Now anyone who has been anywhere near Twitter knows that it is sadly not always about intelligent people conversing with each other! Anyone who has written a tweet also knows that one needs to express oneself in a different way, in a more concise way. This in turn has had an effect (for better or for worse) on how we communicate. We see the quartweet not only as a new way of communicating musically but as a composition exercise in concision.

Another important aspect of Twitter is its lightness and informality, something with which to counteract the unfair and often untrue perception of the string quartet genre being bogged down by the weight of the greats and their monumental compositions. I love these monumental compositions, I love playing them and listening to them and feel that humankind can still profit a lot from them, but this is NOT the only and certainly not the de facto approach to the string quartet.

Are there any precedents of four-part compositions of 140 notes or fewer?

Van Dijk: Yes. There are three Bach Chorales: Nos 6, 42, and 130 from the collection of 371 Chorale Harmonisations. Nine of the 12 Microludes op. 13 by Kurtag and all of Webern’s six Bagatelles for string quartet are also under 140 notes. No doubt there are more!

Which composers are involved so far?

Van Dijk: The first person I asked was my brother, Matthijs van Dijk, who replied almost instantaneously with his “Eine kleine Dubstep.”

Uys: We are delighted to have this opportunity to showcase, all at the same time, an extraordinary group of composers who are featured on our 2015-’16, or earlier season. To date we have received commitments to contribute a #quartweet from Sebastian Currier (artist-in-residence at the Institute for Advanced Study), Steven Mackey (chair of the Department of Music, Princeton University), Sarah Kirkland Snider, Julian Grant, Derek Bermel, and Jing Jing Luo, who will have a residency with us later in the season.

Van Dijk: Bruno Mantovani will write us a 10 second #quartweet — we’ll be premiering his (full-sized) Third Quartet at the Paris Quartet Biennale in January, 2016. Konstantia Gourzi will also be writing us one.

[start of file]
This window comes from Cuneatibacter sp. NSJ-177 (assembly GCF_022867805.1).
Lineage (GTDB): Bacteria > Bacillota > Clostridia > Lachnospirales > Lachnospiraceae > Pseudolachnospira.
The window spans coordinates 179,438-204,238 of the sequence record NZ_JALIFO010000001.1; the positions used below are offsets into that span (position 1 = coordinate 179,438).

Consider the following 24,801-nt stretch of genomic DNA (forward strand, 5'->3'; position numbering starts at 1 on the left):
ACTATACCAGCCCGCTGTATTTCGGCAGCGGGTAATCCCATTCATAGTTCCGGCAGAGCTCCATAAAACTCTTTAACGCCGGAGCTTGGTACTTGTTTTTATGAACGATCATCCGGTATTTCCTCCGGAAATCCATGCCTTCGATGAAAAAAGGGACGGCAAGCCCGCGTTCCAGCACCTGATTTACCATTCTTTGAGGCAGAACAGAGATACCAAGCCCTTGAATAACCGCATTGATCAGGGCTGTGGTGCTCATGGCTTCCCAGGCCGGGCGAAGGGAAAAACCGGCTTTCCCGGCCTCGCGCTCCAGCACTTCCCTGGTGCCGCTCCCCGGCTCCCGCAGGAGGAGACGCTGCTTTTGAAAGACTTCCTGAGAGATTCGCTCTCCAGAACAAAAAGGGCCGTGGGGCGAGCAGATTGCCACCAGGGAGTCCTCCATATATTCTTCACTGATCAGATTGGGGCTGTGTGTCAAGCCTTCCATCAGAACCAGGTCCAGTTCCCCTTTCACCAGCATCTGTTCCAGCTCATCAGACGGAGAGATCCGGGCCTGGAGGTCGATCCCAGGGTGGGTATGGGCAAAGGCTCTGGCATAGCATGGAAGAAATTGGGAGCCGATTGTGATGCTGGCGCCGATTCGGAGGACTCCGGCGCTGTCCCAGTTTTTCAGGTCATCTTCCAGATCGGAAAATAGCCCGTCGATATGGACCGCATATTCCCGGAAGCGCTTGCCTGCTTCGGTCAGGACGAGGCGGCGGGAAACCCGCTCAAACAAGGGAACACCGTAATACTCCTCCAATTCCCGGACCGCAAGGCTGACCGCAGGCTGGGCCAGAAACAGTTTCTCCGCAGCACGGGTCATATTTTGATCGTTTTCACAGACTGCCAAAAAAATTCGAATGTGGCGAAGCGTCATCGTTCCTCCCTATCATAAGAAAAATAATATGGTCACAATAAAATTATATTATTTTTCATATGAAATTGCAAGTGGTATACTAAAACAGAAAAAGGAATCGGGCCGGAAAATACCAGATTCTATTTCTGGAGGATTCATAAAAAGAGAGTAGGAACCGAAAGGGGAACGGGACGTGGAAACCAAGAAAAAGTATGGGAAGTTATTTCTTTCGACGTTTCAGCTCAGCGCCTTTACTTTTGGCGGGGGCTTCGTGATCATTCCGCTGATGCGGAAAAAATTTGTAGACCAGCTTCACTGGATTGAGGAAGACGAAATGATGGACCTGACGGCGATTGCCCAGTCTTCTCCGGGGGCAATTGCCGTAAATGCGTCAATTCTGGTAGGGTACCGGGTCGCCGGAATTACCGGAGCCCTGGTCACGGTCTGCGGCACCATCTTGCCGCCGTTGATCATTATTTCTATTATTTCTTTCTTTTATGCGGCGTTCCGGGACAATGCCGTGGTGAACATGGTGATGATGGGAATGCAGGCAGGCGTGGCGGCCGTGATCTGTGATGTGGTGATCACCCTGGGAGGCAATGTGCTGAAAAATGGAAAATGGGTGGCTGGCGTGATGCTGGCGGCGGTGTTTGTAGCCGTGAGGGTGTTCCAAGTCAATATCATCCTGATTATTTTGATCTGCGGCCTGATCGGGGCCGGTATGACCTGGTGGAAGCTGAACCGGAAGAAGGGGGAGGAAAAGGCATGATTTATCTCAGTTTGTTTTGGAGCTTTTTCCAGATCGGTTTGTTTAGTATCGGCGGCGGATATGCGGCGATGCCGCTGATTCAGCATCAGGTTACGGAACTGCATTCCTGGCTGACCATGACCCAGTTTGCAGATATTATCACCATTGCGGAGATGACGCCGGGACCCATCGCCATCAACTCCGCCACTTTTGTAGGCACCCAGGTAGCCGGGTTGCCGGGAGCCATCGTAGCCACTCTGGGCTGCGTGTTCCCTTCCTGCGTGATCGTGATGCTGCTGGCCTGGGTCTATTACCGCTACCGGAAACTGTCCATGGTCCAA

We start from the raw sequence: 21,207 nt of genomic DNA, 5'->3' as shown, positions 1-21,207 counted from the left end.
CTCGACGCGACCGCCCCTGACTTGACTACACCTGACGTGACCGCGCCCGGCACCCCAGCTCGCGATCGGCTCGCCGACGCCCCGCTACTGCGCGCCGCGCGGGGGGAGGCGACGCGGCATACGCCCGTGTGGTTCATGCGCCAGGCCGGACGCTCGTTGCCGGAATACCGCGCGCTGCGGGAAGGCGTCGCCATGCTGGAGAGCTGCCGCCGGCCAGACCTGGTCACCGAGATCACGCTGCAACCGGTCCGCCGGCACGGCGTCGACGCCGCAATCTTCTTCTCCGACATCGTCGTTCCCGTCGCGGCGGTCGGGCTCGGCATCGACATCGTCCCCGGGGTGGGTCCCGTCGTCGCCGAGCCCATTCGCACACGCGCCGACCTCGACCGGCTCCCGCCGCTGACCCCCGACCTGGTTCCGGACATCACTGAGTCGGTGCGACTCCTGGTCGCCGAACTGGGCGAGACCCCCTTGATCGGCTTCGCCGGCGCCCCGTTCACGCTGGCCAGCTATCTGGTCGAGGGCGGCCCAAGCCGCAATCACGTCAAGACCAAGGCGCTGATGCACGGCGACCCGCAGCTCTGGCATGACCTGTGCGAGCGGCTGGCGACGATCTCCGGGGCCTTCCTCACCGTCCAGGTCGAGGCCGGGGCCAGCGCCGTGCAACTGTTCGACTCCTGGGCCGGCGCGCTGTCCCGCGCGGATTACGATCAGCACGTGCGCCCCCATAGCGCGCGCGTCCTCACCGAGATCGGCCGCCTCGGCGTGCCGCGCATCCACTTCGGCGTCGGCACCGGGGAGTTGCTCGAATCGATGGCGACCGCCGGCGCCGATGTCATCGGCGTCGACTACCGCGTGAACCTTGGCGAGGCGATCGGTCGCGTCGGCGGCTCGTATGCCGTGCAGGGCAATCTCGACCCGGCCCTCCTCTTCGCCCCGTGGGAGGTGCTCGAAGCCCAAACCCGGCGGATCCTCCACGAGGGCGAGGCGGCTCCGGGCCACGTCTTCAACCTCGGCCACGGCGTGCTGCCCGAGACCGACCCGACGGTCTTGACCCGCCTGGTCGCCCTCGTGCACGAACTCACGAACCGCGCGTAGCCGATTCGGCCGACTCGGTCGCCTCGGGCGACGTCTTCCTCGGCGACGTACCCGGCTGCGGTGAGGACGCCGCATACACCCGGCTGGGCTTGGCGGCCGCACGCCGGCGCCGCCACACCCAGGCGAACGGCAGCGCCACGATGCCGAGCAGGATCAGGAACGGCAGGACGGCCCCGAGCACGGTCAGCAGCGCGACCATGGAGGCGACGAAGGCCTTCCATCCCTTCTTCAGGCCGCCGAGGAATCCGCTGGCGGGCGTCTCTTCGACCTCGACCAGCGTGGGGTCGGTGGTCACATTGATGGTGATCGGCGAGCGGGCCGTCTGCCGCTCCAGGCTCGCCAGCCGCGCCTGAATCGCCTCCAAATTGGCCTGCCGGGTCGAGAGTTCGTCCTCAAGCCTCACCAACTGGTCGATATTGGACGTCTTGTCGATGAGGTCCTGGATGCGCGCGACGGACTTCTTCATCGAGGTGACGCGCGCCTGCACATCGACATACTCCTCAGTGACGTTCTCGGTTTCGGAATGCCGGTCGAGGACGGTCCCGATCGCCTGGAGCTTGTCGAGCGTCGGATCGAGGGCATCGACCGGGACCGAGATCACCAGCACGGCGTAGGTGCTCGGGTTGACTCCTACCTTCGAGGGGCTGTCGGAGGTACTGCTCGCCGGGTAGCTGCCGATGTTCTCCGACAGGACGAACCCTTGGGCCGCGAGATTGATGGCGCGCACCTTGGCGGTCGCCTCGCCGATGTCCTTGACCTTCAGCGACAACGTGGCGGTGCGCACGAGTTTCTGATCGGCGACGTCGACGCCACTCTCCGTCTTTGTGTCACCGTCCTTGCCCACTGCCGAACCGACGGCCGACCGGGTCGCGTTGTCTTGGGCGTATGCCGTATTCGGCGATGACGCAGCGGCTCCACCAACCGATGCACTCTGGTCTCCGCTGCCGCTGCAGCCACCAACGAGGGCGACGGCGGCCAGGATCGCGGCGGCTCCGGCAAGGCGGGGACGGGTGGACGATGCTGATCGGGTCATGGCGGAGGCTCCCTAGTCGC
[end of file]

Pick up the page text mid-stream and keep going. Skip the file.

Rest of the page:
What does the education side of the project look like?

Uys: We will be working with third graders at Lawrenceville Elementary School, on short compositions which we will work out together with them and their teacher, Daniel Beal, notate them on iPads, tweet them, and play them. This will be the Signum Quartet taking up an idea Dan has already been refining for a while, and one which is similar to what we want the schools side of the project to look like. Additionally we will be working with university students, and we will include a scholar and a student #quartweet as part of the launch concert, which will take place Sunday, October 4, at 4:30 p.m. at the Institute for Advanced Study in Princeton.

Van Dijk: Our partnership with the University of Cardiff will include some time spent at the university, and prior to that YouTube tutorials, where we would not only perform quartweets by student composers but give a mini-masterclass on selected quartweets as well.

How do you define or count “notes”?

Van Dijk: Without becoming too technical, our rule of thumb has been that each notehead counts as a note. A notable exception is if multiple noteheads are tied together without a new articulation — this counts as one note. Performance directions, time signatures, tempo markings, dynamics, articulation, etc. will not be counted. Rests will not be counted either. Only the notes.

How we are accommodating the listening habits (and dwindling attention spans) of today?

Matthijs van Dijk, composer of #quartweet no. 1, sums up the situation: On the whole, people nowadays have a shorter attention span than even five years ago, with the smartphone revolution in full swing, diverting everyone’s attention with apps and shiny lights. As a composer, I feel that one needs to take this into consideration when creating a new work. Although it is very tempting to emulate the great symphonists of old, I find that audiences often don’t have the patience to sit through a work of a certain length (myself included, and I am a huge Mahler fan).

Therefore, if I write a piece I would consider a “larger” work I tend to keep it to about 20 minutes — the length of a sitcom episode (without commercials), a size everyone has gotten used to.

This having been said, I was involved in writing scripts for a series and one of the lessons I took from this experience was how, as a viewer, if one sees a video clip of longer than five minutes, one almost considers it as an “investment” of one’s time and must be really committed to viewing it, whereas one wouldn’t really blink an eye at watching something around three minutes and less.

Same applies with articles online: if not written in list form or bite-sized chunks one will often find someone has written “TL;DR” [“Too Long; Didn’t Read”] in the comment section below.

Although there is still a place in the concert hall for the “epic” work, I think if one wants to get the attention of a new listener, something shorter can do a lot more good than harm.

To share the score of your “quartweet:” Upload your score to any filesharing platform, dropbox, Google drive, etc. and tweet the link. In general the total note count across all four voices should not exceed 140 notes. For more technical information visit www.princetonsymphony.org.